Hyflux is offering  S$200 million worth of Cumulative Non-Convertible preference shares at 6% p.a.
Cumulative in that if they do not pay you this time, they have to pay you the next time around. They will also recall the shares at par value in 2018, failing which, they will step up to 8%.

Pros of this:
1.) High yield in a currency with historically low interest rates.
2.) 8% if they do not recall the shares in 2018.
3.) If price opens high, can stag off for quick profit

Cons:
1.) Hyflux is a terribly cyclical company, may face difficulty paying out the dividends during bad times; having said that, the cumulative portion guarantees 6%, just not the timing
2.) Hyflux's equity is lower than liabilities.
3.) Why did they need to find financing at 6%, unless banks are reluctant to lend them more money?Concerned with their balance sheet, they only are willing to lend at a high interest rate?
4.) SPH and Starhub have close to 6% dividend yield. Having said that, SPH/SH do not guarantee this high payout. 

I won't be applying for this CPS. minimum bid is at $10,000, i can only afford to bid $10,000. Probably just going to waste $2.

Saturday, April 16, 2011

Some Travel Lobangs for those interested

All fares are all in.

Singapore to Melbourne on Royal Brunei Airlines @ $631. Ongoing promotion to celebrate their new port-of-call at Melbourne.
Fly from Singapore to Bandar Sri Begawan, then to Melbourne.

Singapore to New York City on Delta Airlines @ $920. Book till end of April for outbound travel to June. Not available on Delta's website, but available with travel agents like Zuji, STA Travel and Mustafa.
Fly from Singapore to Narita and then on to John F. Kennedy Airport.

Singapore to Sydney on Garuda @ $800. Outbound travel all the way till August. Again, not available on their own site but available with travel agents like Zuji, Mustafa and STA.
Fly from Singapore to Ngurah Rai Airport (Bali) on a codeshare with SQ on SQ equipment, then on to Sydney on Garuda. Return from Sydney to Jakarta and then on to Singapore, all sectors on Garuda.

Wednesday, April 13, 2011

Why I won't subscribe to Mapletree Commercial nor buy HPH Trust

Simple reason.

Yield is at 5% for Mapletree Commercial. '

Yield is at 5% for HPH Trust, in a depreciating US Dollar.

DBS NCPS was offered at 4.7%.

Why bother taking on more risk for a poor return, when one can easily have gotten 0.3% less yield for a much better peace of mind with DBS NCPS?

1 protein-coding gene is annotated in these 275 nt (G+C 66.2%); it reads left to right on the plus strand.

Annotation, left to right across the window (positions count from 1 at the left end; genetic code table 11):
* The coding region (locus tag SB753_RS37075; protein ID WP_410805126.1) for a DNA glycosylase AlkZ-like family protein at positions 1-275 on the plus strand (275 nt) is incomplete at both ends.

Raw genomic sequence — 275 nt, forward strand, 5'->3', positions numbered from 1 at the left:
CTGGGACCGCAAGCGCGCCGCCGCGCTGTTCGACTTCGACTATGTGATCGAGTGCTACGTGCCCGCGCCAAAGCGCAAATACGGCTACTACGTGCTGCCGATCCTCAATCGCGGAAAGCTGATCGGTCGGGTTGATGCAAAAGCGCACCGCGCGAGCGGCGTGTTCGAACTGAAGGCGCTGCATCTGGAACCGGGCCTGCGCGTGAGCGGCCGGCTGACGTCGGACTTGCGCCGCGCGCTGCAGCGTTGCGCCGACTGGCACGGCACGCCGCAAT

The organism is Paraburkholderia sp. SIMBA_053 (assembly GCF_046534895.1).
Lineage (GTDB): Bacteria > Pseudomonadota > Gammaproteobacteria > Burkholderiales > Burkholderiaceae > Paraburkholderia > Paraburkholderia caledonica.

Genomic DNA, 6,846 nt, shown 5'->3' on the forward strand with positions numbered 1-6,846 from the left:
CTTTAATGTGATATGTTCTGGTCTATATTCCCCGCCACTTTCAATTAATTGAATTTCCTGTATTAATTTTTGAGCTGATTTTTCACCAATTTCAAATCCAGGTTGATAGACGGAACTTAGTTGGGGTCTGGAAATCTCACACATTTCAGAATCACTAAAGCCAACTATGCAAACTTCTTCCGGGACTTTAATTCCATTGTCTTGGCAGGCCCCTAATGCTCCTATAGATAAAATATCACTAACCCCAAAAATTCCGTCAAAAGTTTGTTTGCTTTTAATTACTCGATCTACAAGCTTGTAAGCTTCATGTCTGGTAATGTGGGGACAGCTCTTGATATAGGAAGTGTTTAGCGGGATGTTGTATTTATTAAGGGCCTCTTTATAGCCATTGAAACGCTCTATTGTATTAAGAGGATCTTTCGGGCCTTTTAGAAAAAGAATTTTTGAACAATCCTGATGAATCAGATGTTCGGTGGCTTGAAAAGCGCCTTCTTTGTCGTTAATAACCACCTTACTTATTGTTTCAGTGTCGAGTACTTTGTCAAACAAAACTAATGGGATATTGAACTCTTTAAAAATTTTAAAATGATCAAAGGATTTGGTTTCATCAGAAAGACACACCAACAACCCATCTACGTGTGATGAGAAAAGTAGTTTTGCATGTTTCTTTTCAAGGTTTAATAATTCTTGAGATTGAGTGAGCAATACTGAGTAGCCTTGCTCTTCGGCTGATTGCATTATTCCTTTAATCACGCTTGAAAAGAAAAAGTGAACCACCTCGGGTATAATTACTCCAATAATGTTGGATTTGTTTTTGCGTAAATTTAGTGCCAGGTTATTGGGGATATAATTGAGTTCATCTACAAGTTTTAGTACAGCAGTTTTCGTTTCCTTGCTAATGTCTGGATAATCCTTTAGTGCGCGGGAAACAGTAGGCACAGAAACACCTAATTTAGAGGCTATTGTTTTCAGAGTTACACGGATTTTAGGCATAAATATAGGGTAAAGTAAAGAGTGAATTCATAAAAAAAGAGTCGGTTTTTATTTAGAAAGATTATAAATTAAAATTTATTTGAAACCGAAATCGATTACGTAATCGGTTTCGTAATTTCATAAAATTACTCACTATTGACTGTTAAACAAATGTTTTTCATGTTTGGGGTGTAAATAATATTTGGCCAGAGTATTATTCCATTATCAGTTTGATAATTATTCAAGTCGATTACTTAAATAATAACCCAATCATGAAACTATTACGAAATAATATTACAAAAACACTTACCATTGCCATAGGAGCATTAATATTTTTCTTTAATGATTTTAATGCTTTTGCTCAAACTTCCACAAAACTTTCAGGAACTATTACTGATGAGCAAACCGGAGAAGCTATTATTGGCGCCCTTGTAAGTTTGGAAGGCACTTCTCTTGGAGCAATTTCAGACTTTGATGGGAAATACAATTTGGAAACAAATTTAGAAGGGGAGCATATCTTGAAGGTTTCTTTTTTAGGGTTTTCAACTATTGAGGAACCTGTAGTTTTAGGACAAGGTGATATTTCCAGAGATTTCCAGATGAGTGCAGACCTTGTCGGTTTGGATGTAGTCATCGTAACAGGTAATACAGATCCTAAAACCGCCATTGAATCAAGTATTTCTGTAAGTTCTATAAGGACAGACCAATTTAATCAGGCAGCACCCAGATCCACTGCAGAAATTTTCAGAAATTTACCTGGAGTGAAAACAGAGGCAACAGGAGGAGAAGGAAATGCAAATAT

Mapletree Commercial might make for a good stag, but I sure am not holding it for it's yield.

Sunday, April 3, 2011

March 2011 Portfolio Update

Having liquidated my lone S chip- Dapai International with reasons here, my Long Term holdings now consist of only 5 stocks:

Stock Bought Buy Price
MIT $0.930
Sabana $1.050
First REIT $0.700
ST Engineering
Poh Tiong Choon Log 0.48

Comments:

MIT: At my buy price, 93c at IPO, gives close to an 8% yield + 12% capital gain at closing price of $1.05. Not divesting because: Reasonably high yield at my price and peace of mind from a strong parent. Even as CIT, First, Sabana and AIMSAMPIREIT give almost 10% yield at their price, I'm willing to accept a lower yield for MIT's "blue chip-ness", so to speak.

Sabana: 8.22% yield this year and 8.5% projected yield at my price, $1.05. 11% capital loss currently. At current prices, Sabana gives a 9.5% yield- highly attractive yet commensurately high with erstwhile troubled AIMSAMPIREIT and CIT. Not divesting, as I only have 1 lot, so will just chuck this into the freezer. Seeing heavy selling by BB's recently, having touched an all time low of 92c last week. AK71 of ASSI has a summary of Sabana here.

My first freezer stock.....  :(

First REIT: Saw heavy selling during the Japanese crisis, has recovered somewhat but not to the fervour of January 2011 yet where it touched a high of 77c due to a highly favourable OCBC research report. Gives me a projected 9.5% yield at my buy price and also 5.5% capital gain YTD. Received a small dividend in Jan 2011.

Poh Tiong Choon Logistics: I bought this for pretty dumb reasons here and I probably suffer from confirmation bias now. Looking back, it was a POOR decision to buy at that point. Why? Look at the technicals at the time I bought. Way above the value zone. I was very "gian gian" to enter. Luckily for me, I didn't suffer too heavy a paper loss.

As for the fundamentals: PTC showed a pretty good 2H 2010 profit turnaround. Insiders are still buying and buying and providing a support at 43cents. I usually see 100 lots buy queue at 43cents everyday. 2cents dividend coming next month.

ST Engineering: A very blue blue chip, owned by our government. No need to say anything. 11.55cents coming in May. Nice capital appreciation for me too :)

May looks to be a good month: $400 coming from the government due to budget 2011, 11.55c a lot from ST engg, Sabana distribution, maybe First and MIT too.